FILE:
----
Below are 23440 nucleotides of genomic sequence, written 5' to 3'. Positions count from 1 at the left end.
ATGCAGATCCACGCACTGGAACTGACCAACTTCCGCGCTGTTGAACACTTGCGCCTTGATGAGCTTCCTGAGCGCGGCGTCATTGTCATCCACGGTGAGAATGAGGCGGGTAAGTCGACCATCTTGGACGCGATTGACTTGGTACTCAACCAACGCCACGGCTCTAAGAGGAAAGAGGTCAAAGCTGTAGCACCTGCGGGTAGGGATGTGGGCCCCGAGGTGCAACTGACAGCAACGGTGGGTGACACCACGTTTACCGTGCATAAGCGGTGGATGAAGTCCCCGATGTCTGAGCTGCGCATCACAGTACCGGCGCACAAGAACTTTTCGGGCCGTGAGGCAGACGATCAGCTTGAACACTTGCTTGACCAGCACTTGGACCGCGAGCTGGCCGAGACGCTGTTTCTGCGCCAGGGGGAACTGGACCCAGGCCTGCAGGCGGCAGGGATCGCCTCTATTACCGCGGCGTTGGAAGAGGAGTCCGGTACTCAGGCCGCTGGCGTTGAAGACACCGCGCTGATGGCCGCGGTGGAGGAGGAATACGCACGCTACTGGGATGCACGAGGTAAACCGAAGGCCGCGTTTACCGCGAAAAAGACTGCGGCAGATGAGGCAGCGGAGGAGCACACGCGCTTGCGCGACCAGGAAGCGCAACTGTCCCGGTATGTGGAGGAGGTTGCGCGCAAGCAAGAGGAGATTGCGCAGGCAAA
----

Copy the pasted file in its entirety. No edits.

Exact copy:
Below are 23440 nucleotides of genomic sequence, written 5' to 3'. Positions count from 1 at the left end.
ATGCAGATCCACGCACTGGAACTGACCAACTTCCGCGCTGTTGAACACTTGCGCCTTGATGAGCTTCCTGAGCGCGGCGTCATTGTCATCCACGGTGAGAATGAGGCGGGTAAGTCGACCATCTTGGACGCGATTGACTTGGTACTCAACCAACGCCACGGCTCTAAGAGGAAAGAGGTCAAAGCTGTAGCACCTGCGGGTAGGGATGTGGGCCCCGAGGTGCAACTGACAGCAACGGTGGGTGACACCACGTTTACCGTGCATAAGCGGTGGATGAAGTCCCCGATGTCTGAGCTGCGCATCACAGTACCGGCGCACAAGAACTTTTCGGGCCGTGAGGCAGACGATCAGCTTGAACACTTGCTTGACCAGCACTTGGACCGCGAGCTGGCCGAGACGCTGTTTCTGCGCCAGGGGGAACTGGACCCAGGCCTGCAGGCGGCAGGGATCGCCTCTATTACCGCGGCGTTGGAAGAGGAGTCCGGTACTCAGGCCGCTGGCGTTGAAGACACCGCGCTGATGGCCGCGGTGGAGGAGGAATACGCACGCTACTGGGATGCACGAGGTAAACCGAAGGCCGCGTTTACCGCGAAAAAGACTGCGGCAGATGAGGCAGCGGAGGAGCACACGCGCTTGCGCGACCAGGAAGCGCAACTGTCCCGGTATGTGGAGGAGGTTGCGCGCAAGCAAGAGGAGATTGCGCAGGCAAA